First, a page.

In one of my favorite scenes in Profusion, a long-beaked echidna makes an appearance (just wait until you read why). And so I have chosen this creature as the awesome animal for this newsletter.
Echidnas belong in the very small group of egg-laying mammals called monotremes. Monotremes are one of the three main groups of mammals (the other two are placental mammals and marsupials). But monotremes includes only five species: three species of long-beaked echidnas, the short-beaked echidna, and the duck-billed platypus. All five of the species live in Australia and New Guinea.
By the way, you may wonder why my featured awesome animals are typically from New Guinea or Australia, when I actually live in the center of North America. Well, I like to feature animals that appear in the novels of the Diffusion Series. And much of the story takes place on the Indonesian side of New Guinea.
Amazing facts about the Long-beaked Echidna
Oh my gosh, where to begin! Echidnas are among the strangest of mammals, so there is no shortage of amazing facts.
Let's start with the creature's jaw. Echidna's have no teeth, and their jaw is a single bone. So they do not have the ability to bite or chew. They can only slurp things up through their straw-like snout (they like earthworms and other soft ground invertebrates). Okay, let's take this weird mouth one step further. Not only do they have nothing more than a soft, squishy tube for a mouth, but their snouth also has tiny electro-receptors embedded in it, so they can detect the faint electrical fields created by the worms and other soil critters they eat. Echidnas have between 400 and 2,000 electro-receptors in the tip of their snout. See the long-beaked echidna skull below.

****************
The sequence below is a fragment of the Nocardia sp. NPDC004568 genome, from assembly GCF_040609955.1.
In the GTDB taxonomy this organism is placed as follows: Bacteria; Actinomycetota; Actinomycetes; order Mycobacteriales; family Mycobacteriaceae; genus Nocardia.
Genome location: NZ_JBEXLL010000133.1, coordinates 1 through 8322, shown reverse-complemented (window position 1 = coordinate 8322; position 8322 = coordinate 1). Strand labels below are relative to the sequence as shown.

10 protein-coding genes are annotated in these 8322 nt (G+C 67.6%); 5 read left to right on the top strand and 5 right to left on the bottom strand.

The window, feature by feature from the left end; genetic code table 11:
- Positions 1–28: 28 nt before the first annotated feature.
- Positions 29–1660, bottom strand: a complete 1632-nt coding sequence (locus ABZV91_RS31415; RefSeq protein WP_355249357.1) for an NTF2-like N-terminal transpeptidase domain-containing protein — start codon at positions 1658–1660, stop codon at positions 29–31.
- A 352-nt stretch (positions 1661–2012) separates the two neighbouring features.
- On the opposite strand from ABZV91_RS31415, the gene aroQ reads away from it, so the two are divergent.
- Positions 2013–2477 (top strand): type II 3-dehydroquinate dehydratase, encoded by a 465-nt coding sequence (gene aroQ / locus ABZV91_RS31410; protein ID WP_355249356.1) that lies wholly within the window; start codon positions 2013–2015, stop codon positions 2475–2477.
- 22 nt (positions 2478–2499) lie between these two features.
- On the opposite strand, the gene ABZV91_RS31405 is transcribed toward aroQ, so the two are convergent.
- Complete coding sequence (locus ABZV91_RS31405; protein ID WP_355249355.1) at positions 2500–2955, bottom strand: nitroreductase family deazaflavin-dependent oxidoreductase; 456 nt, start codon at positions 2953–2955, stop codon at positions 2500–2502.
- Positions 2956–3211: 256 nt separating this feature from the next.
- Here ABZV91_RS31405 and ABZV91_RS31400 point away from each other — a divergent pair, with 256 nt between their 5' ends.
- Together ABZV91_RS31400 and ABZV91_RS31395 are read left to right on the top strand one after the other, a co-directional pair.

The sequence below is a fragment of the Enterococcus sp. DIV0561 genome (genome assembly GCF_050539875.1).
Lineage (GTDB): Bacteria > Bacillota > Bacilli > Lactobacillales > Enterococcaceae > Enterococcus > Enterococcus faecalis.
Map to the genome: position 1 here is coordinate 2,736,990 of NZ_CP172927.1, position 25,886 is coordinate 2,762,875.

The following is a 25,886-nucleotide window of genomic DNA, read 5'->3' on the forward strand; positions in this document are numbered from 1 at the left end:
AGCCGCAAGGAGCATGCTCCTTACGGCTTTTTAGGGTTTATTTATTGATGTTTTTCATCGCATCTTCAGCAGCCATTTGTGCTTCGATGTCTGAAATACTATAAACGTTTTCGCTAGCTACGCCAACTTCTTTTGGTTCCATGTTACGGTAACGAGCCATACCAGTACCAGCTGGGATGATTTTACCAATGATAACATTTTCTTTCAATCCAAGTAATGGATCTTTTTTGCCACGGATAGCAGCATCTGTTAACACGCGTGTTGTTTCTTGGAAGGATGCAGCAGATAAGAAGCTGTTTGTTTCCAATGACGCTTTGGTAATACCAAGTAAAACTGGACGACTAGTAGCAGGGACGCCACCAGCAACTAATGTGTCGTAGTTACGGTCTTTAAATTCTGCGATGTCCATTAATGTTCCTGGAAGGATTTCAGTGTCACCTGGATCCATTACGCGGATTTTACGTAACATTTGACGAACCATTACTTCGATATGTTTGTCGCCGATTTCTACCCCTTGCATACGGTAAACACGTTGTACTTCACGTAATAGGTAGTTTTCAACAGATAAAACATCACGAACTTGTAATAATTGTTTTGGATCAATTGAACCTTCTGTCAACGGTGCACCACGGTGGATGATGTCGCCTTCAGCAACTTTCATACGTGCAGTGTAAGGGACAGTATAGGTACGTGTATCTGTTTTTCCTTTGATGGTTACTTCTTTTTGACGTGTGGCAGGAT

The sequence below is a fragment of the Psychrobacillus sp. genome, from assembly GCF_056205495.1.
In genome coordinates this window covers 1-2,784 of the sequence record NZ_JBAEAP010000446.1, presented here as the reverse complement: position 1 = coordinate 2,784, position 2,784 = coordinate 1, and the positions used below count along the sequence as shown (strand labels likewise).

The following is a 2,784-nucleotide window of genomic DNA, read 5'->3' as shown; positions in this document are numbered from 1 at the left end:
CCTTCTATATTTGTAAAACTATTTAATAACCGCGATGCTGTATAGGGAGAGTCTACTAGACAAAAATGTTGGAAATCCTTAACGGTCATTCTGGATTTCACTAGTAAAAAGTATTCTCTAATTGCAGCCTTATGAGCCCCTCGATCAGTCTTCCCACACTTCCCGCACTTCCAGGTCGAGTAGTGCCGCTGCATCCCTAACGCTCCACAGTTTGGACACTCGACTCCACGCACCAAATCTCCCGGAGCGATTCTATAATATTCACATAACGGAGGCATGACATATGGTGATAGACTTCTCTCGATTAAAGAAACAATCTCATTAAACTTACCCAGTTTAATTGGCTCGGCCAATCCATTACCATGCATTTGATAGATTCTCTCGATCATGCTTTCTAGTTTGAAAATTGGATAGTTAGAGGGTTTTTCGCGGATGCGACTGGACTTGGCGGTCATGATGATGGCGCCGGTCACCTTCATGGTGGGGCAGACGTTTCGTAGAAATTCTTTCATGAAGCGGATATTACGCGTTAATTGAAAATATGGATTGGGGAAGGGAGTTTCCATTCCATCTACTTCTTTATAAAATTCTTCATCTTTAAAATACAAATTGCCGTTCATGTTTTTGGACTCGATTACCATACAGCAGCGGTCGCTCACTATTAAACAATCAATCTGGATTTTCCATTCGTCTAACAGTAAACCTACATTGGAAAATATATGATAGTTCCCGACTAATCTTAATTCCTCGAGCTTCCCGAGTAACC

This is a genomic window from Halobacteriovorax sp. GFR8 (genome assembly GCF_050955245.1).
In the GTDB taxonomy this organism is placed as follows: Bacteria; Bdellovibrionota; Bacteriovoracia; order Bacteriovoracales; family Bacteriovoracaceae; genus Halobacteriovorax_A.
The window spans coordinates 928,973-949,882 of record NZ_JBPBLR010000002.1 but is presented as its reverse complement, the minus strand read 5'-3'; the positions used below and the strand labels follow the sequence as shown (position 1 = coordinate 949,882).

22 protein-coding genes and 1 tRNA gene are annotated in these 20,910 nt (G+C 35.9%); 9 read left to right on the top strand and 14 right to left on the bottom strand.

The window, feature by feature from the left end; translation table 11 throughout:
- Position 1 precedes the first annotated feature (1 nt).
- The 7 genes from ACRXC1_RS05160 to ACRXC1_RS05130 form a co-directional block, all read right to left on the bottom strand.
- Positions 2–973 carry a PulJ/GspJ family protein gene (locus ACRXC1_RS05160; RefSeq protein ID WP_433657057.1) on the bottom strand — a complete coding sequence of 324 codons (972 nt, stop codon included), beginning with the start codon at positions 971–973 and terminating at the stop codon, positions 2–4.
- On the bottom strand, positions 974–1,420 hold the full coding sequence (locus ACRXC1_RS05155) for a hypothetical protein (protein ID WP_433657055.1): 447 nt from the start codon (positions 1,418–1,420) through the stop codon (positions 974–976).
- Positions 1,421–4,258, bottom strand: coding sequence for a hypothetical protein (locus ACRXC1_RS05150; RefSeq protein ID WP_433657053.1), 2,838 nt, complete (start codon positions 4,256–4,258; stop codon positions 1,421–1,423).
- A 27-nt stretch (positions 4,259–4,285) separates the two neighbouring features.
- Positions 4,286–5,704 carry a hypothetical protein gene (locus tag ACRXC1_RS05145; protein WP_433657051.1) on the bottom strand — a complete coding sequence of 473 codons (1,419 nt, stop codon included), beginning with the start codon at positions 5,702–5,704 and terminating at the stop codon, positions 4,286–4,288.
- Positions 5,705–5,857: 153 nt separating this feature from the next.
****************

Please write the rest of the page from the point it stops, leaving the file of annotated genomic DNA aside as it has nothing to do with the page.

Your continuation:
Echidnas lay eggs. That's right, eggs. Like the platypus does. The eggs then incubate and hatch within a pouch, similar to the pouch of a marsupial (kangaroos and such). But unlike all marsupials and placental mammals, the females do not have teats. Instead, the milk oozes out through the mother's skin in the pouch. And then the young lap it up. At least we think the young lap it up--oddly enough, no scientist has ever seen young echidnas lapping up the milk.
Echidnas have the lowest average body temperature of any mammals alive today (89º F, 32º C). In fact, when they hibernate, their temp drops to as low as 41º F (5º C). Because of their low body temperature and slow metabolism, echidnas live up to 50 years.
Baby echidnas are called puggles (how perfect is that?). But very few of them have been born (hatched?) in captivity. Only a few dozen have been born in zoos, and in fact it wasn't until 2012 that the first zoo-born parents produced offspring (the baby short-beaked echidna below is one of the offspring).
Okay, now for the R-rated portion. Male echidnas have a four-headed penis. Why, you ask? Well, during mating, two of the heads shut down, while the other two enlarge to fit the female's reproductive tract, which happens to have two branches. So why not just have a two-headed penis? Because the males alternate between the two pairs when they mate with more than one female. Why? That's uncertain.
Echidnas have impressive tongues. Their tongues are six inches long, and can dart out of their snouts amazingly fast to slurp up worms and insects.
Check out this awesome video of a feeding echidna from National Geographic.
So, the long-beaked echidna deserves a place in the B.A.H.O.F. (Boss Animal Hall of Fame).
FUN FACT: Most people assume the word boss began being used in place of awesome fairly recently (wasn't it popular in the 1990s?). But actually it was used as an adjective in the Oxford English Dictionary in 1881. So for the last 136 years, it has been a good substitute for awesome.
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